Canadian students across the country are bidding farewell to the classroom for a few blissful months and hitting the pavement to find opportunities that not only pad the pocketbook, but also to expand their skillset and make valuable connections with professionals in their desired industry.
Internships can either be invaluable learning and networking opportunities for those on the cusp of graduation, new grads, or those making a career change, or they can fall flat without the proper planning and investment.
5 Tips for Making the Most of Your Summer Student
So if you’re welcoming some new faces to your company this summer, here are five tips to help your summer student make the most of their experience.
1. Getting Down to Business.
Do you remember what it felt like to receive your first business card? There is something official about holding it in your hand, and seeing your name, title, and company logo. There’s a pride involved; you’ve earned it. So why not present your summer student with personalized business cards on day one? Short runs are relatively inexpensive and having a business card immediately raises their status from student to professional.
2. Follow the Right Guide.
Provide them with a mentor – someone they can learn from and who will act as their go-to person. Mentors are a great way to show them although their time at the company might be short, they are valued and being invested in. According to Southampton University, mentors can be highly beneficial in the following ways: they offer encouragement and empower personal development, they can help identify career goals, and they have a tendency to increase the mentee’s confidence. Not only does a mentee benefit from this interaction, but so does a mentor, as it gives them the opportunity to gain fresh perspective and insight, they’ll acquire additional experience in management and employee development, and they’ll develop their coaching skills. It really is a give-and-take relationship that benefits both parties.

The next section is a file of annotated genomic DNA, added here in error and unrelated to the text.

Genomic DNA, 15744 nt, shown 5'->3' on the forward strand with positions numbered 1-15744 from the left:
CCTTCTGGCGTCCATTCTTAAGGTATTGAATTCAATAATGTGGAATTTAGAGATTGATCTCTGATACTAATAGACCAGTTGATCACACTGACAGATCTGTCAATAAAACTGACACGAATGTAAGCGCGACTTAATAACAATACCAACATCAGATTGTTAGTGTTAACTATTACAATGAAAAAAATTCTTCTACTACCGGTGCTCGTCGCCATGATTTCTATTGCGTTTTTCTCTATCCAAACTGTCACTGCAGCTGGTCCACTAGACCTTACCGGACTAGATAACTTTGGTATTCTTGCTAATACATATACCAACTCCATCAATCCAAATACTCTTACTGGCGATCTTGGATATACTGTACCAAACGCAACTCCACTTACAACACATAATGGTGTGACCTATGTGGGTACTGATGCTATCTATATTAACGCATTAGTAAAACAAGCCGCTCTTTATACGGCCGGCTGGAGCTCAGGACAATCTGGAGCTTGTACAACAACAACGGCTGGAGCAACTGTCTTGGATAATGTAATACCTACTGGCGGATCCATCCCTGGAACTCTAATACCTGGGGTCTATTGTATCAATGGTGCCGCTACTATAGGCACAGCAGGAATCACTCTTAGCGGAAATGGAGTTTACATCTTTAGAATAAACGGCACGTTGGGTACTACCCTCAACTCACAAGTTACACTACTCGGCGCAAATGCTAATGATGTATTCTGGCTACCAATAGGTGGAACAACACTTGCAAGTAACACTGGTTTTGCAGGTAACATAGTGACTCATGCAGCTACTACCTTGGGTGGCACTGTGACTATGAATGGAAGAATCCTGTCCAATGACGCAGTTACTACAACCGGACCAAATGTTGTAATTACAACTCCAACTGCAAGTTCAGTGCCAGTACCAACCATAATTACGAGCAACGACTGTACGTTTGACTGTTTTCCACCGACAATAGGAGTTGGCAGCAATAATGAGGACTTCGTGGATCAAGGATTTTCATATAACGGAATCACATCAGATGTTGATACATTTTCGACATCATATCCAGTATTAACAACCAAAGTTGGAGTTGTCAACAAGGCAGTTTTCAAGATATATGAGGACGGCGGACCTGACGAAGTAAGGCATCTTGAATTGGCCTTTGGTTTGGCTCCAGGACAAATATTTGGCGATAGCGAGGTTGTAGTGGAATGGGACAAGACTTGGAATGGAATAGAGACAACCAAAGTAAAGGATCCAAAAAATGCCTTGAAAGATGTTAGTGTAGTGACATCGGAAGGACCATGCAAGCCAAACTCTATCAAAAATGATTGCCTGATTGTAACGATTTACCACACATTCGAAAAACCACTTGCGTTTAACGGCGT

3. A Little Planning Goes a Long Way.
Have you ever worked at a job where you were under-utilized? It can be more exhausting – and more painful – than hitting the ground running. That’s why it’s important to have specific projects you need your summer student complete over the summer. Projects provide a sense of purpose and achievement to your summer student, and ideally a measurable ROI for your organization. If they don’t have enough to do they’ll get bored and you’ll spend a good part of your day determining their next projects. That’s not productive for anyone.
4. Exposure Breeds Engagement.
There’s no better way to bring new voices and a fresh perspective to the table than by inviting your summer student to meetings and networking events. After all, everyone likes to feel part of a team; something bigger than themselves. If you have more than one summer student spending their summer with you this year, set up an orientation so they can meet the team and each other. This will help them learn about their unique roles within the company structure and the organization itself.
5. Word of mouth Still Reigns Supreme.
In our hyper connected world, social media reigns supreme. One false step – or harsh word – on Twitter or Facebook can have unpleasant consequences for a business. As so, you’ll want to be sure to treat your summer student like a brand ambassador. If you plant the seeds for millennial recruitment by creating a positive experience, and therefore brand ambassadors, for your summer students, they’ll spread the positive word about your organization to future employee prospects. It’s a win-win!
So there you have it, five tips on how you can make the most of your experience with your summer student this season… which can only benefit you and your company.
David Aplin Group is a private family and employee owned Canadian staffing agency founded in Alberta in 1975, recognized as one of Canada's most accomplished recruiting firms. Our mission is to positively impact lives. Blog author, Sarah Tokar, is a Partner at David Aplin Group, based in Edmonton, Alberta.